At the time of Thrillermania, the press wrote a lot of stories about the friendship between Michael and Paul, often trying to make them out to be best pals, although we know now that their collaborations did not end on the best of terms when Jackson betrayed McCartney by purchasing the rights for the Beatles catalogue from underneath him. But, this hadn’t happened yet in 1982 and one of my earliest recollections about reading about Paul McCartney was in a teen magazine which talked about how Paul visited Neverland Ranch only to have Michael Jackson serve him cereal over Saturday morning cartoons.  Charming, but one must wonder just what McCartney thought of that if it was at all a true story.  But, as a seven year old Michael Jackson fan, Paul McCartney was just Michael’s friend who he sometimes released music with.  In my mind, Paul McCartney was part of Michael Jackson’s entourage. Look. I had a lot to learn.  We all gotta start somewhere.

Although technically a studio album, “Give My Regards to Broad Street” doubled as a soundtrack to Paul McCartney’s 1984 film project of the same name.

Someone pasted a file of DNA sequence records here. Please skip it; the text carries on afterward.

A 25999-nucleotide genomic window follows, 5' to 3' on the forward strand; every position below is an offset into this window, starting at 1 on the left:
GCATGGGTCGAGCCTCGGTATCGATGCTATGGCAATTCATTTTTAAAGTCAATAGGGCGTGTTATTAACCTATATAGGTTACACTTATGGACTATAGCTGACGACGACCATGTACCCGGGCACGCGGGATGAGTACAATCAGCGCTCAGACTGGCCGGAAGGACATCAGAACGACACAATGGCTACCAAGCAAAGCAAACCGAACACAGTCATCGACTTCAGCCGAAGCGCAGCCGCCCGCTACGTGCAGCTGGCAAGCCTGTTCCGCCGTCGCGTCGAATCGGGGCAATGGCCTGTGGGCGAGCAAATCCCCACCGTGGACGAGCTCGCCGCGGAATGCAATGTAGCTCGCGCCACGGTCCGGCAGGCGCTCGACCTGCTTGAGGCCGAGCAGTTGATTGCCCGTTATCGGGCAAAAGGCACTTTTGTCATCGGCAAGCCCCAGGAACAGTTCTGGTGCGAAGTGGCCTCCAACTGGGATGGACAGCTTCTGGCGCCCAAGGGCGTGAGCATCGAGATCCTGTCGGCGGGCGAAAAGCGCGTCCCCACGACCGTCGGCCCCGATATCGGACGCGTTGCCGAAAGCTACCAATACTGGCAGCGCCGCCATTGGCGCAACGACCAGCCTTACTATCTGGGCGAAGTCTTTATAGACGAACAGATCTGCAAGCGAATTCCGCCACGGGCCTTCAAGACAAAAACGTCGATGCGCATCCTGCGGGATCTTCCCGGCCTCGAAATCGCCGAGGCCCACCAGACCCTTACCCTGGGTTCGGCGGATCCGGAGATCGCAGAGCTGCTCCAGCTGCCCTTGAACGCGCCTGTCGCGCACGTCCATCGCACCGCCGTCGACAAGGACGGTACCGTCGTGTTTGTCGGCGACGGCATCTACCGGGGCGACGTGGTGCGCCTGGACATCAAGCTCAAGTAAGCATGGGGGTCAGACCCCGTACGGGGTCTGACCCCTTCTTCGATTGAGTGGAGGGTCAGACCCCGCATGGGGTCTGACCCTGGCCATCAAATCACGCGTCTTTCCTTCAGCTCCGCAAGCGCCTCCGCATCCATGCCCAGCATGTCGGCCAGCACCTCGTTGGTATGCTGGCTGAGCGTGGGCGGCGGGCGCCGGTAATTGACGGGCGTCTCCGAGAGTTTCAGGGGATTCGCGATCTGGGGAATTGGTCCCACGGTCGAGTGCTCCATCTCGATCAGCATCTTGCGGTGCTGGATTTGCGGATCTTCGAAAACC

It wasn’t until 1984 that I finally began to understand the force of music that Paul McCartney was.  By this point I was nine years old and every day after school I ran home to watch music videos.  We didn’t have Much Music, which was Canada’s version of MTV and was, at the time, a premium channel, but there were multiple after school shows dedicated to music videos which I devoured.  By this point my interest in Michael Jackson had dissipated, and my favorite musicians of the day were Prince, Madonna, Wham! and Duran Duran.  I loved the flash and the energy and the spectacle of the 1980’s music industry and was still far too young to have much understanding of lyrical content.  But what I wasn’t too young to understand was the emotional content of a good song and when McCartney released his 1984 single “No More Lonely Nights,” it cut through my prepubescent heart like a hot knife in butter:

“I can wait another day
Until I call you
You’ve only got my heart on a string
And everything a-flutter

But another lonely night